Monkeys on a Boat

October 22, 2009
By NickE SILVER, Woodland Hills, California
NickE SILVER, Woodland Hills, California
7 articles 0 photos 5 comments

Favorite Quote:
“If you're losing your soul and you know it, then you've still got a soul left to lose”

The monkeys were grumbling over their last cigarettes slowly growing irritable. One was punching the van on our way to work, after finding out the last of his money could not be spent. The others were pissed, but happy to bring another to their level. Tomorrow would be better. We will get paid, and the mood would be uplifting. We’ll be a brotherhood again. One encompassing all of its underlining problems of treachery and jealously. I avoided the clouds of smoke and spent the remaining minutes of my time alone. I could never understand them. They spoke among themselves, making plans. 

“I’m getting out of here.”

“Yeah, you say that every week.”

“It's different. I’ve been saving money.”

“How? We barely cover rent with this.”

“I invest it. I’ve got this whole thing planed. My friend is going down to Mexico. I just lent him enough to start up.”

Most of them laughed. The ones who refrained understood their situation and failed to see the humor.

“Well then, what’s your plan?”


“For what?”

“Work related injury.”

“You’re not injured.”


I found it’s much easier with no plan. The papers fill up in the designated places, and, in a half daze, my hands move while the things behind my eyelids remain stuck in the off position, mimicking what lies behind them. The papers and the fingers, the white and the ink blur. My signature lies on the dead paper bodies that lie in a haphazard wall The gathering of hollowed minds and empty words acts as my alarm clock. I get to leave.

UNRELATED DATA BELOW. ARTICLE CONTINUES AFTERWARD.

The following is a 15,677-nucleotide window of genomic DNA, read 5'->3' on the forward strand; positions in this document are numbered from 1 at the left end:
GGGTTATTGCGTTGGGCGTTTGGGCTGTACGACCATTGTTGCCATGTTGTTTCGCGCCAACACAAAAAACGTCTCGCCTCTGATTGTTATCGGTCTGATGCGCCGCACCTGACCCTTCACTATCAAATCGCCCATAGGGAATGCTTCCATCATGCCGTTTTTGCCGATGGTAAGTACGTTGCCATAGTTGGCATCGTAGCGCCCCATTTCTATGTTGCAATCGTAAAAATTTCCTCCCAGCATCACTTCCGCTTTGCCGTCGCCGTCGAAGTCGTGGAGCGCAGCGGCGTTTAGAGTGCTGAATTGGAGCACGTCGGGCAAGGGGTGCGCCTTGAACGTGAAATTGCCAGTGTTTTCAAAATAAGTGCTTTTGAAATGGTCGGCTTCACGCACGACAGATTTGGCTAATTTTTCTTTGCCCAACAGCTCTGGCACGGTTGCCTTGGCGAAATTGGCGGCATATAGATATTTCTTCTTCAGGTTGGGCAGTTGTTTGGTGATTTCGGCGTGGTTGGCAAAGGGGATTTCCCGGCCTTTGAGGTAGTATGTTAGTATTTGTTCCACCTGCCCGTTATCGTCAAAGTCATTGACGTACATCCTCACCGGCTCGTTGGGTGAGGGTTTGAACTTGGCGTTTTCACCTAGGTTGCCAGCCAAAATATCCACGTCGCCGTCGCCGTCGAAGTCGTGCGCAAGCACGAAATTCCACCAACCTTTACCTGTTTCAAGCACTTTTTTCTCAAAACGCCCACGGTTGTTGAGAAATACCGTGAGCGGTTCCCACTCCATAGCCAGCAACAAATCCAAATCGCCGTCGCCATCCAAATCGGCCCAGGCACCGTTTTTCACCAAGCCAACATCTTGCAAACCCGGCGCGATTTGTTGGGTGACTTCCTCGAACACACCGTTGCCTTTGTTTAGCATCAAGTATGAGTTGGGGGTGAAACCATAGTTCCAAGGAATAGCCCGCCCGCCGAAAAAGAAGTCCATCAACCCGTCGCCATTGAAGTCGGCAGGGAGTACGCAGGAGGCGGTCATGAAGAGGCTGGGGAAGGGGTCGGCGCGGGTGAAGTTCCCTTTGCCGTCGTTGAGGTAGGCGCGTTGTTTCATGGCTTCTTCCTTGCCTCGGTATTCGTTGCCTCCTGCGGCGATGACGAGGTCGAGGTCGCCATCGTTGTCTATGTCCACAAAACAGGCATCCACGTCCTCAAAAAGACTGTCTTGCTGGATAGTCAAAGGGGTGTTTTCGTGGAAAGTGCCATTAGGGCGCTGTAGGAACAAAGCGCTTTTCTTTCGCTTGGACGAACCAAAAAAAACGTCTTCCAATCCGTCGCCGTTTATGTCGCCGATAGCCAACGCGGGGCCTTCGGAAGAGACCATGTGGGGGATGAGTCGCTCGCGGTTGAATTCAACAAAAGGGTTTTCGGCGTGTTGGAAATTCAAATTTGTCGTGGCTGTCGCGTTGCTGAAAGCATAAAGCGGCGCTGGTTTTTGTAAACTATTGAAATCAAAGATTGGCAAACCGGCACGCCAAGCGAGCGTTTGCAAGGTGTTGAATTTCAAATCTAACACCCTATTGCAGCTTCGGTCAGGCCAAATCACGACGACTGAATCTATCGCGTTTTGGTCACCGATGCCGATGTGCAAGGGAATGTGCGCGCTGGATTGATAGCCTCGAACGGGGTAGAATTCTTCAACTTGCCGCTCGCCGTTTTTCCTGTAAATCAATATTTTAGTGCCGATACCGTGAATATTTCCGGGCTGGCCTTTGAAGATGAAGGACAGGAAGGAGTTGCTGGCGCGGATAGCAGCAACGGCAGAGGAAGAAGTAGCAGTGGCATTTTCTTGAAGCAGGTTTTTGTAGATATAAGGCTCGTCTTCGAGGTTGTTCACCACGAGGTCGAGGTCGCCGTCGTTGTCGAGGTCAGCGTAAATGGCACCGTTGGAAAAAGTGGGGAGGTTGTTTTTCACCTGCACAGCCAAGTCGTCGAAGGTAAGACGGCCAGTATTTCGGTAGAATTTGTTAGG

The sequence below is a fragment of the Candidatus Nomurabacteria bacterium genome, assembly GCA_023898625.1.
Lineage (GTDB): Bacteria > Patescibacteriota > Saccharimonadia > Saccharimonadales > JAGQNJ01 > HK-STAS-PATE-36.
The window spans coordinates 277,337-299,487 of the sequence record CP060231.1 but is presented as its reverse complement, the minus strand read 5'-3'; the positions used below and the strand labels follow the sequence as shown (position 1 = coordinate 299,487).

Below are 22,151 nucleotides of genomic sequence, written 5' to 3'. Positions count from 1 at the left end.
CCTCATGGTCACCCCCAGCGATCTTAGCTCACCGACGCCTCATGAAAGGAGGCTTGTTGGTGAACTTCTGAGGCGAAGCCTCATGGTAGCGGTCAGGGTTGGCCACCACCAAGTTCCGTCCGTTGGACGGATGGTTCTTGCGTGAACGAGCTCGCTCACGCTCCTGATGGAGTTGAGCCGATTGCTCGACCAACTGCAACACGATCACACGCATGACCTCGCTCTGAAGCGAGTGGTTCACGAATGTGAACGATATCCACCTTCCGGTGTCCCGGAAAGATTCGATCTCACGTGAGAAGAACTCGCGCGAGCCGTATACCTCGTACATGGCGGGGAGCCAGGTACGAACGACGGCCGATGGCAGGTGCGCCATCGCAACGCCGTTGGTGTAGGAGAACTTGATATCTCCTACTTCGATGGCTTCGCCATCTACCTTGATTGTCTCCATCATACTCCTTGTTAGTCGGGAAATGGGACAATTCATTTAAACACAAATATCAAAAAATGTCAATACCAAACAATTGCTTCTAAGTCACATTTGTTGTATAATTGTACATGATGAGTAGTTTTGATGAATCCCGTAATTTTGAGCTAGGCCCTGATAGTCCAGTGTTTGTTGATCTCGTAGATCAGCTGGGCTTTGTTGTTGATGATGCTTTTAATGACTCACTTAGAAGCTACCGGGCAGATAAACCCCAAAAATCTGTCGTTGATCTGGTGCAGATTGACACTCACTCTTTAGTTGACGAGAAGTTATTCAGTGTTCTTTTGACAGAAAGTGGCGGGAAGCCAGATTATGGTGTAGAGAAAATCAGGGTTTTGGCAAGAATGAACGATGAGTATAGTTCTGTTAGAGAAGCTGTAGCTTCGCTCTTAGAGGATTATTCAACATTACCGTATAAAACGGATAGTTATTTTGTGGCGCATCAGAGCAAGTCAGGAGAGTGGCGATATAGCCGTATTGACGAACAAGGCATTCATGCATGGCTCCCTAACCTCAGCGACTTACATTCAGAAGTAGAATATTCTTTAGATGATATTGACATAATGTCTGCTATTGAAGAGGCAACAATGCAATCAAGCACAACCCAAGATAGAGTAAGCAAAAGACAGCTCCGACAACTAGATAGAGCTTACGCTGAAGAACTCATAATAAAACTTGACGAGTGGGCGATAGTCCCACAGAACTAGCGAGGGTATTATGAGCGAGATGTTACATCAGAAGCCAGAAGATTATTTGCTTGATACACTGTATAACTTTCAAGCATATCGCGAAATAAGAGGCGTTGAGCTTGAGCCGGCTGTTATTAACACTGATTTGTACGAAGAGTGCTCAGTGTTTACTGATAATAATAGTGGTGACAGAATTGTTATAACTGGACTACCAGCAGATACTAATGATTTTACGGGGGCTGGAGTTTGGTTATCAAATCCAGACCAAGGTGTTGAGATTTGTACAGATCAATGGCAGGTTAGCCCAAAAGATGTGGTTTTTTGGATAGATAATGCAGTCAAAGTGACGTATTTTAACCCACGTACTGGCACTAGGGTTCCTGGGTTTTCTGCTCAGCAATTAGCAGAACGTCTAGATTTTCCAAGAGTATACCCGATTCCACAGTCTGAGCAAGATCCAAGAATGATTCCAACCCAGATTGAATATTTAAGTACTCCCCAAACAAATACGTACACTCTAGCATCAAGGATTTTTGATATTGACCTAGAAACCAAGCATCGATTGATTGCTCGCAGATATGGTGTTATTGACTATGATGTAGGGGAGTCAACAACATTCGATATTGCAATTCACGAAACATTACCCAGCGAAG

“You missed the point of the exercise, describe your life. It's not...”

“It’s not the papers, my job, or the random ticks that wake me from it.  My life is like a boat. And it’s all perfect the sky, the waves, and the breeze. My family. I have a family. We’re just sailing and sailing… until something happens. I don’t know what. I just know it’s night. The moon is glowing brightly as I look over the balcony. I’m drinking in its shine, overwhelmed by its unbiased, all seeing stare. Until the sky is swallowed by the thing it was suppose to hold. The water reaches me and it is cold, so very cold.”

“What do you think the boat means?”

I’m in therapy. I failed to mention that because it wasn’t important. Just a fact like my shirt color, gray, or my shoes, black converse which unlike the other facts are important. They, after all, got me out of there.

“Where are you going?”


Just like the boat, and if it’s not going anywhere it doesn’t mater if it sinks. Better yet why start the voyage at all?

The author's comments:
My thoughts as I remain here in rehab

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